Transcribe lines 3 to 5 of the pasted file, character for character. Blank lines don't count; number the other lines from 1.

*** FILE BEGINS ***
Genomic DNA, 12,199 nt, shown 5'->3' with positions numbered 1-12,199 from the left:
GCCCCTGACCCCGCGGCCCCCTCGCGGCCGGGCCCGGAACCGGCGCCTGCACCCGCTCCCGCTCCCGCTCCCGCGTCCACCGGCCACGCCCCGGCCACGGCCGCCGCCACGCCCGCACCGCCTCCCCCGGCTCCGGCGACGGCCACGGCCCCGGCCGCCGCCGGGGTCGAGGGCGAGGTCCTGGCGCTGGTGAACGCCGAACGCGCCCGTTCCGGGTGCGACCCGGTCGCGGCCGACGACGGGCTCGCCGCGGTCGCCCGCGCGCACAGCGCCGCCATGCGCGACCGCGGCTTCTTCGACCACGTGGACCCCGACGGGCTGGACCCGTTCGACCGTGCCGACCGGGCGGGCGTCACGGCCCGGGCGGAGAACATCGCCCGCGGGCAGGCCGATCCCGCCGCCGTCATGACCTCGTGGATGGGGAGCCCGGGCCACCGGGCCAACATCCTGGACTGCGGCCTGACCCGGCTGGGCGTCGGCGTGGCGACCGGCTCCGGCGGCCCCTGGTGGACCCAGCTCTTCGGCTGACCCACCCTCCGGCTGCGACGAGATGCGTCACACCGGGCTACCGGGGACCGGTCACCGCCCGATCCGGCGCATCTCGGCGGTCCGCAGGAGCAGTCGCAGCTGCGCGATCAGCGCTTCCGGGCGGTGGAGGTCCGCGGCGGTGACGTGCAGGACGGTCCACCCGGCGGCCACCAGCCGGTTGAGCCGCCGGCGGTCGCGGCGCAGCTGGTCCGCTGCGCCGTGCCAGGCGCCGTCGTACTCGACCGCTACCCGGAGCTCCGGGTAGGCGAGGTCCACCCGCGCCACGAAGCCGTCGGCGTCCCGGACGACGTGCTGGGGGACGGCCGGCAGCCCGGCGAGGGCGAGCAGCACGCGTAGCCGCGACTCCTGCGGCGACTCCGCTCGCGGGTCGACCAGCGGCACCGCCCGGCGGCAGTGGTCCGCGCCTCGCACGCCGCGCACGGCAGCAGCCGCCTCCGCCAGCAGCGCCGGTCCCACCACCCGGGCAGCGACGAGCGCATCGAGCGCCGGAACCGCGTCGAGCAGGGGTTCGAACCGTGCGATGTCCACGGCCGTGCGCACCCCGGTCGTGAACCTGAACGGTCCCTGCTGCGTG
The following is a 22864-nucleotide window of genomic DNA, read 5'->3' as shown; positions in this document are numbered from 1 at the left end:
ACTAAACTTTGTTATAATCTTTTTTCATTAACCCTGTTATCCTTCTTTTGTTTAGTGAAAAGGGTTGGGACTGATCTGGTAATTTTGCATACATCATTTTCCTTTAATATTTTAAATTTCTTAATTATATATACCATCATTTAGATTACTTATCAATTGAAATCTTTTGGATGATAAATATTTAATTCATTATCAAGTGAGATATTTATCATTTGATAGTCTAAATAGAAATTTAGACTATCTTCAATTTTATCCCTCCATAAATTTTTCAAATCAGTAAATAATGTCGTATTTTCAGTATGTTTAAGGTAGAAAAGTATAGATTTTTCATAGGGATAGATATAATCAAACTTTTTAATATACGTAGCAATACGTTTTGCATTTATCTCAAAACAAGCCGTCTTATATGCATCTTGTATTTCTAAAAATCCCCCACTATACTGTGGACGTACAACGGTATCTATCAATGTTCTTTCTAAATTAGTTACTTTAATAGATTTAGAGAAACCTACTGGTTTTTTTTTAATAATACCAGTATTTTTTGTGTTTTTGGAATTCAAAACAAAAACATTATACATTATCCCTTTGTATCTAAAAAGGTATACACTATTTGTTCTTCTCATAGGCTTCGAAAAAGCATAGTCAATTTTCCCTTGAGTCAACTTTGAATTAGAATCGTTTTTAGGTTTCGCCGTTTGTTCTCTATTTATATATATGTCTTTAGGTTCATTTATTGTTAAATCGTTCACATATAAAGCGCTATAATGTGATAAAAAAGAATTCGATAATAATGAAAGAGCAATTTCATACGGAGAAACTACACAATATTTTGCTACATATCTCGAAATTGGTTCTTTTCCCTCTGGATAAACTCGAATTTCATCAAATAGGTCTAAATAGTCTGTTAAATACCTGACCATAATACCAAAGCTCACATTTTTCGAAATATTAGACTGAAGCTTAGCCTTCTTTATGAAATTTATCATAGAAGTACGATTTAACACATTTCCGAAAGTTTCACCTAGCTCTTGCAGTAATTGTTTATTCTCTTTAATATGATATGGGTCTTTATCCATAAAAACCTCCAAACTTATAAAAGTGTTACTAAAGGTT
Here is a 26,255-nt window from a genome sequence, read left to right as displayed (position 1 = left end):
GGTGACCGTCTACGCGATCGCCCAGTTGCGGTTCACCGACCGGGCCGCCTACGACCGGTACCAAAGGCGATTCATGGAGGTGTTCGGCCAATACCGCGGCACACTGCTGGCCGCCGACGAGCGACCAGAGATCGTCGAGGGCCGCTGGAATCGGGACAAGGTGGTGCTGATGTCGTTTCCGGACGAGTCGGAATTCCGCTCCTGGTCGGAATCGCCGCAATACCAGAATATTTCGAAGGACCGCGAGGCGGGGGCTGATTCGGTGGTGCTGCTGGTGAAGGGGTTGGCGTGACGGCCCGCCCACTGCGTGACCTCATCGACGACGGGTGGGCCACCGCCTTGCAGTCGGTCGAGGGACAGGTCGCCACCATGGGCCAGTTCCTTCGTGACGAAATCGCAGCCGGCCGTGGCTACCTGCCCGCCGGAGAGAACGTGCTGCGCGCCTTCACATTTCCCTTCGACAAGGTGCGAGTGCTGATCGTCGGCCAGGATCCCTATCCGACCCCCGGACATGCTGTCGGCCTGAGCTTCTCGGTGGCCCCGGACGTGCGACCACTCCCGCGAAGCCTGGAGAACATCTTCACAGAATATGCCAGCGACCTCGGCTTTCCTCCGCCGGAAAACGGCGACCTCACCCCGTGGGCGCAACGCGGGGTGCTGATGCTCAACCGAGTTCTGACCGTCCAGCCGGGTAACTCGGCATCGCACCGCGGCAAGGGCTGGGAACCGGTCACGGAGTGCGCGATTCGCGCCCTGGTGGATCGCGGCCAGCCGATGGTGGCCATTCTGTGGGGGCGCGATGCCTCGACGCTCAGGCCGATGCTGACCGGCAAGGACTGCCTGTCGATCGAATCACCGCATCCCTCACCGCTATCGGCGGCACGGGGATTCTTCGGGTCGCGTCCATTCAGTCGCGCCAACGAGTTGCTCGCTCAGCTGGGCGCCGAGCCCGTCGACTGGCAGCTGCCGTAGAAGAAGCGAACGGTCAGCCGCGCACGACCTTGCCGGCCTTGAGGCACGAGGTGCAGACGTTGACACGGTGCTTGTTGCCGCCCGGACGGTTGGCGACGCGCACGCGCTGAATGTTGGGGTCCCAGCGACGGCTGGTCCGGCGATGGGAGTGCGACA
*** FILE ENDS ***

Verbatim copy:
The following is a 22864-nucleotide window of genomic DNA, read 5'->3' as shown; positions in this document are numbered from 1 at the left end:
ACTAAACTTTGTTATAATCTTTTTTCATTAACCCTGTTATCCTTCTTTTGTTTAGTGAAAAGGGTTGGGACTGATCTGGTAATTTTGCATACATCATTTTCCTTTAATATTTTAAATTTCTTAATTATATATACCATCATTTAGATTACTTATCAATTGAAATCTTTTGGATGATAAATATTTAATTCATTATCAAGTGAGATATTTATCATTTGATAGTCTAAATAGAAATTTAGACTATCTTCAATTTTATCCCTCCATAAATTTTTCAAATCAGTAAATAATGTCGTATTTTCAGTATGTTTAAGGTAGAAAAGTATAGATTTTTCATAGGGATAGATATAATCAAACTTTTTAATATACGTAGCAATACGTTTTGCATTTATCTCAAAACAAGCCGTCTTATATGCATCTTGTATTTCTAAAAATCCCCCACTATACTGTGGACGTACAACGGTATCTATCAATGTTCTTTCTAAATTAGTTACTTTAATAGATTTAGAGAAACCTACTGGTTTTTTTTTAATAATACCAGTATTTTTTGTGTTTTTGGAATTCAAAACAAAAACATTATACATTATCCCTTTGTATCTAAAAAGGTATACACTATTTGTTCTTCTCATAGGCTTCGAAAAAGCATAGTCAATTTTCCCTTGAGTCAACTTTGAATTAGAATCGTTTTTAGGTTTCGCCGTTTGTTCTCTATTTATATATATGTCTTTAGGTTCATTTATTGTTAAATCGTTCACATATAAAGCGCTATAATGTGATAAAAAAGAATTCGATAATAATGAAAGAGCAATTTCATACGGAGAAACTACACAATATTTTGCTACATATCTCGAAATTGGTTCTTTTCCCTCTGGATAAACTCGAATTTCATCAAATAGGTCTAAATAGTCTGTTAAATACCTGACCATAATACCAAAGCTCACATTTTTCGAAATATTAGACTGAAGCTTAGCCTTCTTTATGAAATTTATCATAGAAGTACGATTTAACACATTTCCGAAAGTTTCACCTAGCTCTTGCAGTAATTGTTTATTCTCTTTAATATGATATGGGTCTTTATCCATAAAAACCTCCAAACTTATAAAAGTGTTACTAAAGGTT
Here is a 26,255-nt window from a genome sequence, read left to right as displayed (position 1 = left end):